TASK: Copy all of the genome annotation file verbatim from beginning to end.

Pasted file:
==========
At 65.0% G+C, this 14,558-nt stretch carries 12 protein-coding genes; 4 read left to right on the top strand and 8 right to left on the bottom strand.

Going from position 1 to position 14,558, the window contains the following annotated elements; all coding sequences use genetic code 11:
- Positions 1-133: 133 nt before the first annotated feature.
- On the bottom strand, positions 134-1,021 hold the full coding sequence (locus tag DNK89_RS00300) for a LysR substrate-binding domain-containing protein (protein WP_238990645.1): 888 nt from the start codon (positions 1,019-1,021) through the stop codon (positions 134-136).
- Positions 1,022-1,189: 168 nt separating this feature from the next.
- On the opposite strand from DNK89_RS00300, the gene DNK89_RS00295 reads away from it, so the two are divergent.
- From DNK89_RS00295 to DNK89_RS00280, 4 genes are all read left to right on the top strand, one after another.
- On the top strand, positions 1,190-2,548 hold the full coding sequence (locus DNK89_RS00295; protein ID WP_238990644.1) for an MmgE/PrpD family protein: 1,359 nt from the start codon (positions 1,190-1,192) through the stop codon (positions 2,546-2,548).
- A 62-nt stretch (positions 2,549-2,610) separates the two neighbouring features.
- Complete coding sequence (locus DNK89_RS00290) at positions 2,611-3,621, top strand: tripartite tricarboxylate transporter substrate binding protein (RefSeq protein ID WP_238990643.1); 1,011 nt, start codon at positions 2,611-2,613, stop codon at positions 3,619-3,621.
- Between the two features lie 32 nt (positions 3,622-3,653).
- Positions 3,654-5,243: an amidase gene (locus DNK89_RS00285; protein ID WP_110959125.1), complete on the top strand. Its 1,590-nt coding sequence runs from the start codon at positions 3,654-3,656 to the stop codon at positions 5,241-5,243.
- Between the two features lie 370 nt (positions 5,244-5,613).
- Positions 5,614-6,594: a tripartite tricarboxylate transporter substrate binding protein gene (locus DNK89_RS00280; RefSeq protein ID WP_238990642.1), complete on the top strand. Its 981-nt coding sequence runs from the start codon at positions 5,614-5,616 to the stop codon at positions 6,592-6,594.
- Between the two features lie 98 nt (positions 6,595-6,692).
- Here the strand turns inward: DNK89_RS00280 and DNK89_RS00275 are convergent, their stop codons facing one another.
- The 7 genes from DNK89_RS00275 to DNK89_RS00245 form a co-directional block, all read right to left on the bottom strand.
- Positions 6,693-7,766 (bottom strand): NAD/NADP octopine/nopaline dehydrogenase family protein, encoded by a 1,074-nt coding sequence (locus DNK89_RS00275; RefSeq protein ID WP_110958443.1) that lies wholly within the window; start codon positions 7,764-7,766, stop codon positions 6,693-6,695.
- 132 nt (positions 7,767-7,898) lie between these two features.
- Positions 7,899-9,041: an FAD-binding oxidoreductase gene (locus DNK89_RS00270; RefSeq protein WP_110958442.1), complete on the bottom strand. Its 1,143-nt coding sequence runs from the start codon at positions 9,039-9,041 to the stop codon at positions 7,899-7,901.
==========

At 65.0% G+C, this 14,558-nt stretch carries 12 protein-coding genes; 4 read left to right on the top strand and 8 right to left on the bottom strand.

Going from position 1 to position 14,558, the window contains the following annotated elements; all coding sequences use genetic code 11:
- Positions 1-133: 133 nt before the first annotated feature.
- On the bottom strand, positions 134-1,021 hold the full coding sequence (locus tag DNK89_RS00300) for a LysR substrate-binding domain-containing protein (protein WP_238990645.1): 888 nt from the start codon (positions 1,019-1,021) through the stop codon (positions 134-136).
- Positions 1,022-1,189: 168 nt separating this feature from the next.
- On the opposite strand from DNK89_RS00300, the gene DNK89_RS00295 reads away from it, so the two are divergent.
- From DNK89_RS00295 to DNK89_RS00280, 4 genes are all read left to right on the top strand, one after another.
- On the top strand, positions 1,190-2,548 hold the full coding sequence (locus DNK89_RS00295; protein ID WP_238990644.1) for an MmgE/PrpD family protein: 1,359 nt from the start codon (positions 1,190-1,192) through the stop codon (positions 2,546-2,548).
- A 62-nt stretch (positions 2,549-2,610) separates the two neighbouring features.
- Complete coding sequence (locus DNK89_RS00290) at positions 2,611-3,621, top strand: tripartite tricarboxylate transporter substrate binding protein (RefSeq protein ID WP_238990643.1); 1,011 nt, start codon at positions 2,611-2,613, stop codon at positions 3,619-3,621.
- Between the two features lie 32 nt (positions 3,622-3,653).
- Positions 3,654-5,243: an amidase gene (locus DNK89_RS00285; protein ID WP_110959125.1), complete on the top strand. Its 1,590-nt coding sequence runs from the start codon at positions 3,654-3,656 to the stop codon at positions 5,241-5,243.
- Between the two features lie 370 nt (positions 5,244-5,613).
- Positions 5,614-6,594: a tripartite tricarboxylate transporter substrate binding protein gene (locus DNK89_RS00280; RefSeq protein ID WP_238990642.1), complete on the top strand. Its 981-nt coding sequence runs from the start codon at positions 5,614-5,616 to the stop codon at positions 6,592-6,594.
- Between the two features lie 98 nt (positions 6,595-6,692).
- Here the strand turns inward: DNK89_RS00280 and DNK89_RS00275 are convergent, their stop codons facing one another.
- The 7 genes from DNK89_RS00275 to DNK89_RS00245 form a co-directional block, all read right to left on the bottom strand.
- Positions 6,693-7,766 (bottom strand): NAD/NADP octopine/nopaline dehydrogenase family protein, encoded by a 1,074-nt coding sequence (locus DNK89_RS00275; RefSeq protein ID WP_110958443.1) that lies wholly within the window; start codon positions 7,764-7,766, stop codon positions 6,693-6,695.
- 132 nt (positions 7,767-7,898) lie between these two features.
- Positions 7,899-9,041: an FAD-binding oxidoreductase gene (locus DNK89_RS00270; RefSeq protein WP_110958442.1), complete on the bottom strand. Its 1,143-nt coding sequence runs from the start codon at positions 9,039-9,041 to the stop codon at positions 7,899-7,901.